They took their war to the streets, but New York’s awakened soul defied them at every turn. Broadway turned Boogie-Woogie and seethed and pulsed with animated light and color that refused to offer itself up for landmarks by which the militias could orient themselves. Other Mondrianic effects warped and disarrayed the grid pattern, so plunging the troops into anomic motion homesickness. The mid-Westerners didn’t trust the solidity of Joseph Stella’s Brooklyn Bridge, so Brooklyn remained unmolested for now. When Koons' creations walked the streets, these supermen thought them to be real cartoon characters and halted their operations to sit down and enjoy their progress, reliving their own bucolic childhoods. The sexualised scents emanating from the O’Keefean blooms that bedecked New York’s flowerboxes, made them sick just below their paunches and scores fell away invalided from the campaign with inexplicable erections. Many saluted Lichtenstein’s Flag and were frozen in patriotic Old Glory immobility. KKK Quartermasters tried to secure rations from One Hundred Cans, but they stubbornly refused to multiply in order to feed the five thousand. The image of Leutze’s Washington Crossing The Delaware employed for their banners, mysteriously transformed in NYC’s rarefied air into Colescott’s version, which saw them jumping up and down on their own cloth and setting fire to it, the only art they managed to burn throughout the whole campaign. Finally, a man in leathers was crouched crosstown, with a whip protruding from his rectum, at which point an Islamic terrorist cell fled for their lives at this visitation by Shaytan himself.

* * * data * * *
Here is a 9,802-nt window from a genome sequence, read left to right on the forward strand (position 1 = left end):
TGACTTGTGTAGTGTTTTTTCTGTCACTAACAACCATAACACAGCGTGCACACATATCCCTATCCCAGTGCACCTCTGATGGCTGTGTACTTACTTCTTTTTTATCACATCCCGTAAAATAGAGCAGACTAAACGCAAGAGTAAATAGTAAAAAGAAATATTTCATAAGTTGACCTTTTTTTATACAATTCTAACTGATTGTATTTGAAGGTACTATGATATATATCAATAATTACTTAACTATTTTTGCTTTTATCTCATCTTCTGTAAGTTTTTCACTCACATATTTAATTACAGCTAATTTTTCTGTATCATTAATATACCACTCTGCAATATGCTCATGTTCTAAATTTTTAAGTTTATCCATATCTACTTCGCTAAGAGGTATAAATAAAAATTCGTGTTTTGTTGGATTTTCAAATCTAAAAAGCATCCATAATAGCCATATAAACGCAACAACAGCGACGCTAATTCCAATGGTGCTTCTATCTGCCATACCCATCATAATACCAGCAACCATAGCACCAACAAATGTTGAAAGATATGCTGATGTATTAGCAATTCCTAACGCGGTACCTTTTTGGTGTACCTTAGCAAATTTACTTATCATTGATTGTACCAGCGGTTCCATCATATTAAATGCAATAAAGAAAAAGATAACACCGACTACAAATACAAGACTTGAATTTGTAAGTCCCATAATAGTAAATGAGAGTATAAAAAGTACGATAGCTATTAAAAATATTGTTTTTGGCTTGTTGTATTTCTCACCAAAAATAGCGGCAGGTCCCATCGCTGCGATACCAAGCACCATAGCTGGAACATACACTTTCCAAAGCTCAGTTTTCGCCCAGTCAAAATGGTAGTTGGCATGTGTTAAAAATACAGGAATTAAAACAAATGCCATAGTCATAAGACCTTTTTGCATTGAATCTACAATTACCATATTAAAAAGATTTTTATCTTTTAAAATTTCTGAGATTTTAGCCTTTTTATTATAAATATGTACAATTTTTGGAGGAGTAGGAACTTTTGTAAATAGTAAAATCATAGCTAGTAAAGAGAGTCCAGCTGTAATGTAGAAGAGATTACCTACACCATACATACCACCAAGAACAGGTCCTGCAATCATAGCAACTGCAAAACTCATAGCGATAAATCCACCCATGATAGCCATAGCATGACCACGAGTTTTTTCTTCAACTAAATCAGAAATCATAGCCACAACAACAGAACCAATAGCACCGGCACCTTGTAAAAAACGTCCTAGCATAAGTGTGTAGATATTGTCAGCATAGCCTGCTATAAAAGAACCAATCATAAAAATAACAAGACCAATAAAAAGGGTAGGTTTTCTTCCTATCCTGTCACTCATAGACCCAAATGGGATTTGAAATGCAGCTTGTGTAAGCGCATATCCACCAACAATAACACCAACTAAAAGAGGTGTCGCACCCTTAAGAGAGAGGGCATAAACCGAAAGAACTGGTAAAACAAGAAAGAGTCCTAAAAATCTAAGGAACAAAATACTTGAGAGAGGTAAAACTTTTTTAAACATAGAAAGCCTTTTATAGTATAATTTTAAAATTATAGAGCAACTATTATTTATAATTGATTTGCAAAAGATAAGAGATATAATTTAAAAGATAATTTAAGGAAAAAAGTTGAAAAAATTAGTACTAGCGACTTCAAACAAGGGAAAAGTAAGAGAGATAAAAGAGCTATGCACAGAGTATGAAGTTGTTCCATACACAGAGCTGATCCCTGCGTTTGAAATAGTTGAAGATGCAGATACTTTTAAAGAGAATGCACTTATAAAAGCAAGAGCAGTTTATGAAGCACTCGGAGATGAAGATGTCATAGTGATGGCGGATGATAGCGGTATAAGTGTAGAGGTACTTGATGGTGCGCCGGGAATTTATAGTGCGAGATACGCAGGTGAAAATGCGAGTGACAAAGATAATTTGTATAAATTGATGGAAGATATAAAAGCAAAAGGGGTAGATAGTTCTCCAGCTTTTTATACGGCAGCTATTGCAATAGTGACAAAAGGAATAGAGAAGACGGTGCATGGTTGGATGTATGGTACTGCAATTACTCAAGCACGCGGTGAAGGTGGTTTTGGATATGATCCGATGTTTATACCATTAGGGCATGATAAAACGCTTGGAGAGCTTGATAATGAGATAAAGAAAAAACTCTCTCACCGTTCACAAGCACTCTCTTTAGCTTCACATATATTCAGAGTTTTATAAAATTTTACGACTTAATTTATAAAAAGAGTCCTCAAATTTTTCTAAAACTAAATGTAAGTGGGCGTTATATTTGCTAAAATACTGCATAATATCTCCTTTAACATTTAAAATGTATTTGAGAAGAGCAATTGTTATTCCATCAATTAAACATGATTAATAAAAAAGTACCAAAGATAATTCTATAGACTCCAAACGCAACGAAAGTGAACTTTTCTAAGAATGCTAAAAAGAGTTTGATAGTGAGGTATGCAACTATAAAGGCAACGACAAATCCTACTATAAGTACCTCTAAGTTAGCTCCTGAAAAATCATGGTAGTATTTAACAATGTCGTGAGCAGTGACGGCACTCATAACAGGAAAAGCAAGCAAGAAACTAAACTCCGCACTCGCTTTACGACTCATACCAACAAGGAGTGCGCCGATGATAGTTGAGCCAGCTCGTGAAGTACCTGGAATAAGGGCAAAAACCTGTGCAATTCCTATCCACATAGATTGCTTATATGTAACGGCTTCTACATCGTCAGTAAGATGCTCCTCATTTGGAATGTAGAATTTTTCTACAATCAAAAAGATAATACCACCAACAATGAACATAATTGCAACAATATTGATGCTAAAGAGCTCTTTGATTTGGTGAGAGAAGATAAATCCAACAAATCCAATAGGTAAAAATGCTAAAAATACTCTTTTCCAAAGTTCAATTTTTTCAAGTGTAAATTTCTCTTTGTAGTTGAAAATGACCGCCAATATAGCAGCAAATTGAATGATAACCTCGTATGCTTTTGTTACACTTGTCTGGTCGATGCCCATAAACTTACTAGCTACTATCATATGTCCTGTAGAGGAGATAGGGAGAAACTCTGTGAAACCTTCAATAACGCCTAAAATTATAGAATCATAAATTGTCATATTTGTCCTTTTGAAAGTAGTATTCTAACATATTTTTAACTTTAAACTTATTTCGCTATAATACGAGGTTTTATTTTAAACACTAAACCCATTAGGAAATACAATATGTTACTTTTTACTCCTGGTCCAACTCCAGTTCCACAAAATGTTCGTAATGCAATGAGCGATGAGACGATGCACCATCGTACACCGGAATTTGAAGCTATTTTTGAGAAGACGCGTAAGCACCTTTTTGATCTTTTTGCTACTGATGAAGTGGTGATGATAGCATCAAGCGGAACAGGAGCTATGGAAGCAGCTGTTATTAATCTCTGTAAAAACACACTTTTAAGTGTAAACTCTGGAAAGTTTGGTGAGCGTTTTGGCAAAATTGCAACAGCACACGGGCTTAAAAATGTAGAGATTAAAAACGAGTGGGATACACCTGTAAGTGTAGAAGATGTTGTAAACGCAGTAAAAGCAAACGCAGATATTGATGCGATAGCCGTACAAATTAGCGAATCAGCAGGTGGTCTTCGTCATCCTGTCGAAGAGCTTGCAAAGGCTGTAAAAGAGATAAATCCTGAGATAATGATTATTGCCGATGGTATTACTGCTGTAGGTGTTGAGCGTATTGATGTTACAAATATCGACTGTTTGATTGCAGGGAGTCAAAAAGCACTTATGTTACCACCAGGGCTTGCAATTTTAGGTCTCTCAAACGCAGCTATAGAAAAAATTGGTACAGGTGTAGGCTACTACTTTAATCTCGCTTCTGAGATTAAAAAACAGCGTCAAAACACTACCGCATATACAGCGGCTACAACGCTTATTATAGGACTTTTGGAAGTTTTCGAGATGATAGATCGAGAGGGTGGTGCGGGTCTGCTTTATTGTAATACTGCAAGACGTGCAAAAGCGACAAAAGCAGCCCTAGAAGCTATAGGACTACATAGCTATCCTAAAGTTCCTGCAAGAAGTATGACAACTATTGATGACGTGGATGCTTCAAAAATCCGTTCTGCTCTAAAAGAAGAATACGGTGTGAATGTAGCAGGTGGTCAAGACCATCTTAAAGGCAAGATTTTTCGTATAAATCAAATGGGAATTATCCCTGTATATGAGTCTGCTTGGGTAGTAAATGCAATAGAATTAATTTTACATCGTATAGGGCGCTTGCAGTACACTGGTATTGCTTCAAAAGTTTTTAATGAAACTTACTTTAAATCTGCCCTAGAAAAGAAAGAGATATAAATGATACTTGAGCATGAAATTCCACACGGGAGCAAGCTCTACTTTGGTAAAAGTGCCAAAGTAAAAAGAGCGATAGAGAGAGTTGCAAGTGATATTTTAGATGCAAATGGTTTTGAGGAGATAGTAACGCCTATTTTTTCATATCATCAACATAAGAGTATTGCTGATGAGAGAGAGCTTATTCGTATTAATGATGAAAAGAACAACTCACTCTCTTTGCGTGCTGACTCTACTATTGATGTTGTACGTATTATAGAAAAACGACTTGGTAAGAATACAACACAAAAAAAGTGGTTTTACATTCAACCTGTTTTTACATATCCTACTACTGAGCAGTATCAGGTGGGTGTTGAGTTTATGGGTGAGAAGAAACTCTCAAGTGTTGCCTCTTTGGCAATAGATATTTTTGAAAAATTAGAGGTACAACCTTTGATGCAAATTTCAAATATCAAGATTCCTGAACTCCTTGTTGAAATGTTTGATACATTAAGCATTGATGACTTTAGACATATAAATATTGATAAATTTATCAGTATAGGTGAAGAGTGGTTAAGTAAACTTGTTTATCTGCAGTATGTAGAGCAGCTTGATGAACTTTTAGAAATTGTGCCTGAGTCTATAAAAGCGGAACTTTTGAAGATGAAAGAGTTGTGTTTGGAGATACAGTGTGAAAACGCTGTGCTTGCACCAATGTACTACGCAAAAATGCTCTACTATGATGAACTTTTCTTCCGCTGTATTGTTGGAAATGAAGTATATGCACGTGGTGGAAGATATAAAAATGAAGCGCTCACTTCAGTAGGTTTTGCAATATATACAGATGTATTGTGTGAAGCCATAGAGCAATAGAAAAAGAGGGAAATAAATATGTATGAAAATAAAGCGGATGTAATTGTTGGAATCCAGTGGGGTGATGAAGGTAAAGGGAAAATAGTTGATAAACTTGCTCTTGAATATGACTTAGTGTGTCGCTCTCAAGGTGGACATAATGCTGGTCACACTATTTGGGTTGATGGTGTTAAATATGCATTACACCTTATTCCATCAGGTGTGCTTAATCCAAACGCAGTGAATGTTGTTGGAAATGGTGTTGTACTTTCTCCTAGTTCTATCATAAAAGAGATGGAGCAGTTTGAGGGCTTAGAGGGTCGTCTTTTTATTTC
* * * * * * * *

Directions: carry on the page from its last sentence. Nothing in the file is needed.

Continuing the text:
The Young British Artists pledged their support for their fellow American BoHos. But no matter how exhausted the New York resistance were, none could bring themselves to resort to Tracey Emin’s donated bed for rest and recuperation. While Damien Hirst’s leering jewelled skulls were felt to be a hex, though the diamonds proved useful in supplementing their lasers and machine tool production in the fight against the Übermensch. Hirst’s dead shark was wheeled into a New York thoroughfare, its case opened up, but the formaldehyde just pooled in the gutter before disappearing down the sewers, while the fish itself lay forlornly in the street holding up traffic, though no one considered this the least bit surreal, nor worthy of comment. 


The Neo-Nazis retreated from Manhattan, but they had successfully liberated Marsden Hartley’s Portrait Of a German Officer and managing to overcome their own vertiginous revulsion at its bewildering Cubism, at least they could center themselves in the insignia of the German army at its heart. Thus they regathered themselves to storm Brooklyn, bolstered by reinforcements from Ohio and Florida. They put aside their antagonism with the Islamists for a joint onslaught. They dug themselves in, erecting an Eruv of gas ovens at their perimeter in order to sap the will of the besieged. However, Rothko canvasses appeared everywhere and at every angle, like a Roman Legion’s tortoise formation. The AltRight couldn’t get their ovens to work, the gas to flow, the flame to light. When they sent in their engineers, they observed how the oven doors were indistinctly and imprecisely edged, being of poor fit and allowing the chemicals to escape. The gas too had condensed into thick pigmented layers, rendering it too dense to ignite. Rothko’s hues sucked the heart and space out of them, demanding a crepuscular meditation they just could not offer up. Instead many jumped inside their own ovens and begged for combustion to take them completely away from this claustrophobic Hell. And so a retreat from New York was engendered, back to the snowy wastes of the Heartland.